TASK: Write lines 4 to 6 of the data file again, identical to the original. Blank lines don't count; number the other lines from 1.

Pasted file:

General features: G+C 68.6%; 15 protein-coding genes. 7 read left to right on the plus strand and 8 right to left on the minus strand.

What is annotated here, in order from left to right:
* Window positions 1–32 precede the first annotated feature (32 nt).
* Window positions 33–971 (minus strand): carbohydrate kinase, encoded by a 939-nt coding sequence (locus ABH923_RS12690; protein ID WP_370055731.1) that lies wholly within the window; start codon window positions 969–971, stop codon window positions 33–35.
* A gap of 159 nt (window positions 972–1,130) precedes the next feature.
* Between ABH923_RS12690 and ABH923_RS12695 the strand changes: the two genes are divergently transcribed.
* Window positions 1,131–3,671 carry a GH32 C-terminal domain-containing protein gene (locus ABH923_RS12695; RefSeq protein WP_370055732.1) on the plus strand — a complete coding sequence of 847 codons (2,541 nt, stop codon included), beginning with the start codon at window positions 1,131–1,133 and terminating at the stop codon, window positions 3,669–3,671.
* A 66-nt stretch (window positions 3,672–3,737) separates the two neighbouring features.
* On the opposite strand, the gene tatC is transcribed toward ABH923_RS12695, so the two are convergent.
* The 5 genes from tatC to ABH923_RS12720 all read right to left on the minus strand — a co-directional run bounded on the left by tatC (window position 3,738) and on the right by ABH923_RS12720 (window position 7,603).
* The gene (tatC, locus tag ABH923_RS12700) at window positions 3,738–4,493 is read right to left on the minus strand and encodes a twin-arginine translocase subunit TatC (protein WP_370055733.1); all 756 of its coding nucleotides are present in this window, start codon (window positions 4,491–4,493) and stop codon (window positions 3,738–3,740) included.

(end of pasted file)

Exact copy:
* Window positions 33–971 (minus strand): carbohydrate kinase, encoded by a 939-nt coding sequence (locus ABH923_RS12690; protein ID WP_370055731.1) that lies wholly within the window; start codon window positions 969–971, stop codon window positions 33–35.
* A gap of 159 nt (window positions 972–1,130) precedes the next feature.
* Between ABH923_RS12690 and ABH923_RS12695 the strand changes: the two genes are divergently transcribed.